Having joined the Queen 98 in January 1781, Maitland was with the Channel fleet when it relieved Gibraltar on 12 April, participated in the June-November operations, and was present at Rear-Admiral Richard Kempenfelt’s brilliant action against De Guichen on 12 December 1781.Whilst in the Bay of Biscay on 23 April 1782, and after a brief chase and single broadside, he took the French Actionnaire 64 armed en-flute with stores, provisions, specie and five hundred and fifty troops destined for the East Indies. At the time the Queen was carrying several hundred prisoners from the Pégase 74, which had been captured three days earlier by the Foudroyant 80, Captain John Jervis, and for a short while Maitland found himself with eleven hundred prisoners on his hands. He left the Queen in August when she was sequestered for the flag of Rear-Admiral Alexander Hood and instead joined the Grafton 74, commissioning at Portsmouth in October but never actually taking her to sea.
From 1782-5 Maitland commanded the yacht Princess Augusta, based at Deptford, but his health was in a state of steady decline and he died at Rankeillor, Fife on 16 December 1786, shortly before news was received of his elevation to flag rank.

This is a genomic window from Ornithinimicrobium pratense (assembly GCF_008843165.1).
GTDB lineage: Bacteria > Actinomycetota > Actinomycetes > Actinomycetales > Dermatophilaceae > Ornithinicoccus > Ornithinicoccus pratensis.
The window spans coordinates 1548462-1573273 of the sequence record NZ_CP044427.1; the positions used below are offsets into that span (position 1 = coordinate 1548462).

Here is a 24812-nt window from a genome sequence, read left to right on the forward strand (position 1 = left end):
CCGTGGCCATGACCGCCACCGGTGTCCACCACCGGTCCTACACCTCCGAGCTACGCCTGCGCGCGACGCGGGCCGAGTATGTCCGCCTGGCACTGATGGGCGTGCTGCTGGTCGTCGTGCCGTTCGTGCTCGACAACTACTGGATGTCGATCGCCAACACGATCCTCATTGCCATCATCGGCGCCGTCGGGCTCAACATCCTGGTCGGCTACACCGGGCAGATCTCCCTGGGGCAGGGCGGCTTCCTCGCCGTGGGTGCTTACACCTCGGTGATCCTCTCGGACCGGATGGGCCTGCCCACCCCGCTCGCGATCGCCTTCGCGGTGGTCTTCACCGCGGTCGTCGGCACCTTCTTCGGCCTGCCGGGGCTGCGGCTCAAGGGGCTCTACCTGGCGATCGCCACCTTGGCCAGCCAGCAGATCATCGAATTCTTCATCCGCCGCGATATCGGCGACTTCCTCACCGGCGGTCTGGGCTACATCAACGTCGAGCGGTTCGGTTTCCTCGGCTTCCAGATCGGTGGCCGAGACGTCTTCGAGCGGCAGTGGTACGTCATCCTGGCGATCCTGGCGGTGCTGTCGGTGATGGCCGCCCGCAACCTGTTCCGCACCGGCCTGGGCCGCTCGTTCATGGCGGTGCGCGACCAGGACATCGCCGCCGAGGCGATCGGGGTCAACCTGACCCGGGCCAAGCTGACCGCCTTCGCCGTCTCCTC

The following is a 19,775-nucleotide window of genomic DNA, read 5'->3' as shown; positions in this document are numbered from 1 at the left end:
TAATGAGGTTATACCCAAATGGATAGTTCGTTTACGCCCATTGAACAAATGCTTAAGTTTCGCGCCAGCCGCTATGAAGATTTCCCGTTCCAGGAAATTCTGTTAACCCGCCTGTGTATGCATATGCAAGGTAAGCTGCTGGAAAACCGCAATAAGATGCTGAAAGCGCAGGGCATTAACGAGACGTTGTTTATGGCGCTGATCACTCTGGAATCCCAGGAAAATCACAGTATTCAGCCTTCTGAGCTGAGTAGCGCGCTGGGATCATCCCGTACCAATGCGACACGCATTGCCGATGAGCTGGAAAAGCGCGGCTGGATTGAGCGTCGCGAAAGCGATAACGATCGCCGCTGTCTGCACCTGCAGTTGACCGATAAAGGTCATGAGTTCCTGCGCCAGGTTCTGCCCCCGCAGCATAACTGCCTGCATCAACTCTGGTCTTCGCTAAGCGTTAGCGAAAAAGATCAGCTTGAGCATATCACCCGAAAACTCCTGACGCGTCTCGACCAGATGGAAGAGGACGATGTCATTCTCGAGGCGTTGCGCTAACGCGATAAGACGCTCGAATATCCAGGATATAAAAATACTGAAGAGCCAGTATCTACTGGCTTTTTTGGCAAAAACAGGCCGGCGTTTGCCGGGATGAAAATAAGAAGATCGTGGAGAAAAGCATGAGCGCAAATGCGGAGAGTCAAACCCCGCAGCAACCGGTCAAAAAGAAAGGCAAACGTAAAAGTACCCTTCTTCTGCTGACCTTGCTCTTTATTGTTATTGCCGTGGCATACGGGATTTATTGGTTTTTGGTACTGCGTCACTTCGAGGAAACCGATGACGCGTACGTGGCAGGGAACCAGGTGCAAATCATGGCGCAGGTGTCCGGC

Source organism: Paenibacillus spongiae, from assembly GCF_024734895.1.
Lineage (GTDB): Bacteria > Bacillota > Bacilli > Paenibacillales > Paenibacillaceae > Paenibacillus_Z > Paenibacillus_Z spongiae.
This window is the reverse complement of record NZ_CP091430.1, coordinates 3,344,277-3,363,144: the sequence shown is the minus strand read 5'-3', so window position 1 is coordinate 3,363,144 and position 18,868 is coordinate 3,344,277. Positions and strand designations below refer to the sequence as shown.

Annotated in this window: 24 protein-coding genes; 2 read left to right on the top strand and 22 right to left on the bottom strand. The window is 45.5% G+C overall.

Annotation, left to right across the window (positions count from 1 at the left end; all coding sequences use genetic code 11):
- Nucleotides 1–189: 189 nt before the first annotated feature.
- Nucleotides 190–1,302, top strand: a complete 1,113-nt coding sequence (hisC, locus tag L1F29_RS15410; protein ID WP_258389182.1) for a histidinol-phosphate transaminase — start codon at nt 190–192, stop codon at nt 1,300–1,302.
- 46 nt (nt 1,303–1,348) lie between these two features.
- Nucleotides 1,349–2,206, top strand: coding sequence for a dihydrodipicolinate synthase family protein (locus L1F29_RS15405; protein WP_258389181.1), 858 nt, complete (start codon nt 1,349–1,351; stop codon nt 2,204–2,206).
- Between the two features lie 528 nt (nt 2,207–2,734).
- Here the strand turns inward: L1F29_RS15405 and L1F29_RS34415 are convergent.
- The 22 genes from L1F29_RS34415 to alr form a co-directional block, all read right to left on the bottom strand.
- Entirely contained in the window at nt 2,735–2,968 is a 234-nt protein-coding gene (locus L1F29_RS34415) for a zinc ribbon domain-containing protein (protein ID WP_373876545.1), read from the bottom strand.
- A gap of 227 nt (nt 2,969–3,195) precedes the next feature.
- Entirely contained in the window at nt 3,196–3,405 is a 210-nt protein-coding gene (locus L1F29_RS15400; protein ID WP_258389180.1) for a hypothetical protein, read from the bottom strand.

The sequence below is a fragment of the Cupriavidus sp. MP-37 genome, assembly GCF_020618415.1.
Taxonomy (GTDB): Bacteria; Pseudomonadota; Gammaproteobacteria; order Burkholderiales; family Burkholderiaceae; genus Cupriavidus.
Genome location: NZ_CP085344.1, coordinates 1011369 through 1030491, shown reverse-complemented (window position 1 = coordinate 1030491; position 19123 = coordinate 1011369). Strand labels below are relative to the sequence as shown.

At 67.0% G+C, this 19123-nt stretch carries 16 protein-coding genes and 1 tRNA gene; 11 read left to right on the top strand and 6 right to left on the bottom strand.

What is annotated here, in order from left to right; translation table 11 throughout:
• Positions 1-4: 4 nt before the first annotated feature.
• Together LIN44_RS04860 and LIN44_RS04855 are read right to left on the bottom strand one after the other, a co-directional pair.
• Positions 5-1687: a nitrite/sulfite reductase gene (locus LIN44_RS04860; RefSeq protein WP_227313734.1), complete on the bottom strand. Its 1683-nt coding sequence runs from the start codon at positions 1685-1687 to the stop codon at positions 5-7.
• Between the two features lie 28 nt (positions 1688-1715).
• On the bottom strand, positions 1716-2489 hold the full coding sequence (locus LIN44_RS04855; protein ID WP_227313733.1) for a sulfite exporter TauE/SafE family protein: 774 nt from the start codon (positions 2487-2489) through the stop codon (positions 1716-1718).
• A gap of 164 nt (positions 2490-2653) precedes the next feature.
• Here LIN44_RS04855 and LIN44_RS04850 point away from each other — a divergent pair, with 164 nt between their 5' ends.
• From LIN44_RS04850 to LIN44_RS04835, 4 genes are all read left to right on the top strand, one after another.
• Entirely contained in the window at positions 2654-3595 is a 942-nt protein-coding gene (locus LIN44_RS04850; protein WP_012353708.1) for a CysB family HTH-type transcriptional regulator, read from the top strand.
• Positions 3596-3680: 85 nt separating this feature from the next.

On 27 August 1767 Maitland married Margaret Dick, a wealthy heiress from Rankeilour, Fife, by whom he had three daughters and four sons, one of whom died at Mugrum, Fife in December 1771. His third son was Rear-Admiral Sir Frederick Lewis Maitland, and his youngest surviving son, Robert, died as a midshipman at Malta on 2 July 1801. Whilst serving on the Jamaican station in the late 1750’s and early 1760’s Maitland conceived at least three children by a mulatto woman, Mary Arnot, whose sister enjoyed a similar relationship with Captain Hon. William Cornwallis. Sadly one of the girls drowned when the vessel in which she was sailing for England from Jamaica for the benefit of her education sank off Galway in November 1780.